Editor’s note: Bill Warner is Managing Partner of Paladin and Associates“Focus”
You don’t have to talk to an investor or company board member for more than five minutes before the word focus comes up. It is death to any business plan that wanders through a dozen possible initiatives for the business. You will be dismissed if you even hint at hiring people or purchasing equipment that is not relevant to your business. If you are not clear about how your product or service is marketed and sold, the prospects of getting the support you need is zero. The message is: “Be unwaveringly focused.”
What does it mean to be focused? The dictionary definition is: bringing into focus or alignment; to converge or cause to converge; of ideas or emotions. It’s being adjusted, centered, centralized, concentrated, or convergent. In business it means:
Conversely, the dictionary says that being unfocused is: not concentrated at one point or upon one objective. Likewise, the business meaning is:
Let’s go deeper into what this looks like on the business playing field.
Have a focused market you are pursuing
From the onset of a business idea, you must be able to narrow in on a specific market opportunity. If your business plan discusses more than one primary market segment, you are in trouble.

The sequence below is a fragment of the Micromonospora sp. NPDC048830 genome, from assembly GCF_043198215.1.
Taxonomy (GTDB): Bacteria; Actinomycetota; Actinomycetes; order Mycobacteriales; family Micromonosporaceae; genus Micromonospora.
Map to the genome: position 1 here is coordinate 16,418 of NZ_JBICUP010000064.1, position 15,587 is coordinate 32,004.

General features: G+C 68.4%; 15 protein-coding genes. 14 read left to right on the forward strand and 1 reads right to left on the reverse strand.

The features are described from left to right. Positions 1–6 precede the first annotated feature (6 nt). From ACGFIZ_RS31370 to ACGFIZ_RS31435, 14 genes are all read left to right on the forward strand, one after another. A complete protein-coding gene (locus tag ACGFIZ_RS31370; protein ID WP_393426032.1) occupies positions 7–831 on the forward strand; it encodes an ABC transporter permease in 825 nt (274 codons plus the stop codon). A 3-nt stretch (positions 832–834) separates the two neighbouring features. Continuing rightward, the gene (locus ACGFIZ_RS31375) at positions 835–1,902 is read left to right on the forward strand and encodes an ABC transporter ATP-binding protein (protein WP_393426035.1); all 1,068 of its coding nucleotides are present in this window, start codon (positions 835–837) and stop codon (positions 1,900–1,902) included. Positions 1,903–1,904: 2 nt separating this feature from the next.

Why? It takes a lot of resources to pursue a single market. For each market segment, you will have to have the right product, marketing approach, sales channel, sales skills, support structure and administration. If you try to go after more than one market at a time, you will be multiplying the resources you will need by the number of markets you are chasing. This adds tremendous risk to your company, increasing the possibility of failure because you are doing too many things at once.
This is often seen by investors and board members, and is usually squashed before it proceeds. Additional market opportunities can be pursued, once the first market is successfully addressed.
Have a focused understanding of your buyer
It is fairly common to see new product or services proposals that paint with a broad brush when describing the exact customer problem that is being solved and who will be the buyer. You must clearly answer the question, “who will buy the product or service, and why?” This requires you to explain the customer problem that you are solving, bringing it down to dollars and cents. The buyer’s return on investment has to be large and fast in order to compete with other buyer priorities. Know how to reach the buyer. Know how to influence the buyer’s decision. Know how they buy. If you don’t know these things, nobody will believe you know how to sell your product or service.
Have a focused product that wins
Your product or service has to be a “winner.” That is, it has to clearly meet your buyer’s needs, be better than all other alternatives available to the buyer, and bring home a high priority “must have” business opportunity for the buyer. Quite simply, if you cannot describe your offering in these terms, you probably don’t have a winner. Your product has to be offered at a competitive price, but also be affordable to develop, market, sell, manufacture and support.